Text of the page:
The Bank of Canada appears to have found a policy mix that it can live with.
We tend to forget, but Governor Stephen Poloz, cares almost as much about avoiding a financial crisis as he does about keeping inflation around two per cent, as per the marching orders from the finance minister.
The bankruptcy of Lehman Brothers Holdings Inc. and other cataclysmic events of 2008 showed there is no surer way to miss your inflation target than allowing a credit bubble to blowup on your watch.
That was the U.S. Federal Reserve’s miss, but central banks around the world realized the same could happen to them. The Bank of Canada responded by putting extra emphasis on its analysis of the financial system, doing what it can to shine bright lights on weak spots that could lead to collapse if the wrong shock came along.
In recent years, that’s meant sounding an alarm about record levels of household debt and bubbly housing markets in Vancouver and Toronto. Poloz, more than anyone, has tried to focus minds in Ottawa and on Bay Street on the financial system’s exposure to a cyberattack, observing in 2017 that too little was known about the country’s readiness to repel hackers. A growing pile of junk bonds has been another constant concern.
So the Bank of Canada’s assessments of the financial system have made for disconcerting reading. But things appear to be getting marginally better. For the first time in years, some of those vulnerabilities are starting to look less vulnerable.
The Bank of Canada’s annual Financial System Review (FSR) says household debt still is too high, but credit growth now is slowing and fewer high-risk borrowers are taking on more debt than they can reasonably afford. Similarly, sharp drops in home prices in Vancouver and Toronto since they peaked in 2016 suggest speculators have been chased from those markets, allowing the fundamentals of supply and demand to reassert themselves.
“The main vulnerabilities that we see today are the same as those in the 2018 FSR — elevated levels of household debt and imbalances in housing markets,” Poloz said at a press conference in Ottawa.
All things being equal, if the threat of a credit bust is receding, the central bank can focus on ensuring Canada’s faltering economy generates enough growth to keep inflation on target. That likely means leaving policy — both interest rates and “macroprudential” restrictions on mortgage lending — exactly where it is. The FSR credits various regulatory measures, including mandatory stress tests of mortgage borrowers and restrictions on international buyers in British Columbia and Ontario, for stabilizing financial conditions.
“Primarily, it’s the macroprudential framework which is keeping the financial stability risks in a zone of acceptability,” Poloz said. “That extra tool in the system gives us the ability to treat them as our secondary [concern], and not as our primary.”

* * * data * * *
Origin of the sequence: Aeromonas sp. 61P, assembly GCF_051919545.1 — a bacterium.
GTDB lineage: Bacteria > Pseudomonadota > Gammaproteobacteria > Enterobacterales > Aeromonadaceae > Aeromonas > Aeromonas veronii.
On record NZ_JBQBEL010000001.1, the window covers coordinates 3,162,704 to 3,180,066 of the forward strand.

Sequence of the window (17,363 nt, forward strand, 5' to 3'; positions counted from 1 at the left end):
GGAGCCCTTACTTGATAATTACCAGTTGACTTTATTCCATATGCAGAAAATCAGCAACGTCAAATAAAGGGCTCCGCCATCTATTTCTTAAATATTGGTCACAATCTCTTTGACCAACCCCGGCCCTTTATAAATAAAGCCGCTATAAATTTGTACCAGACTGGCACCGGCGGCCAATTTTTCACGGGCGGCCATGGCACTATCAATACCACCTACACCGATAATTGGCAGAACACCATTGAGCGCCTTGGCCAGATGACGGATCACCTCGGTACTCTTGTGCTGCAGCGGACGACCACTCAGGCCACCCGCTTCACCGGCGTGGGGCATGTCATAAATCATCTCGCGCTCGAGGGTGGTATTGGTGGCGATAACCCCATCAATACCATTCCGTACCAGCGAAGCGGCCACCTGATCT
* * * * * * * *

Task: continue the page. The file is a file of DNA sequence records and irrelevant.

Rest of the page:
The central bank also seems content with its interest rate setting after an abortive attempt to get borrowing costs back to a more normal setting.
Policy makers last year tested households’ capacity for higher borrowing costs — and then quickly pulled back as soon as data showed they had reached their limits.
They raised their benchmark interest rate a quarter point to 1.75 per cent in October and expectations were high for a few more over the months ahead. But weaker consumer spending and a sharp drop in home sales, combined with the big drop in oil prices, forced the central bank to the sidelines in December. They have since lowered their economic outlook, and now almost no forecaster expects an interest-rate increase before 2020.
The shift in expectations has dropped mortgage rates by about half a percentage point this year. That should ease worries about what would happen as thousands of post-crisis, five-year mortgages came up for renewal this year. National Bank estimates that about 17 per cent of all home loans were scheduled for renewal in 2019. In January, economists at the Montreal-based lender said those borrowers were facing a interest-rate shock of between 70 and 90 basis points. Not anymore. The rate on an insured five-year mortgage is about three per cent, about the same as 2014.
“Canadian households are currently benefiting from a stellar jobs market, rising disposable income, and falling mortgage rates,” Matthieu Arseneau said in a note to clients on Tuesday. “As a result, the potential payment shock for homeowners set to renew their mortgage this year has almost vanished.”
The FSR shows the Bank of Canada has come to a similar conclusion. The report says the biggest threat to financial stability is a “severe recession,” a low probability event given the central bank’s current forecast of a rebound over the second half the year. And the threat posed by a house-price correction is now classified as “moderate and decreasing.”
Poloz said the latest housing data, which include a 3.6-per-cent jump in existing home sales in April from March, suggest “we probably are right” that the sharp drop in real-estate spending over the winter was temporary and exaggerated by price corrections in Vancouver and Toronto.
Bottom line: Things are moving in the right direction. So the central bank has every reason to leave policy alone — for now. The decision to stop raising interest rates and the subsequent drop in the cost of credit represents a new temptation to over-borrow. That will test the current policy mix.
“I expect credit growth to pick up,” Poloz said. “As long as it remains in line with nominal income growth, our sustainability measures and risk measures will stay where they are … But it’s something we watch to make sure [borrowing] does’t take off again and start adding to those vulnerabilities like it was before.”
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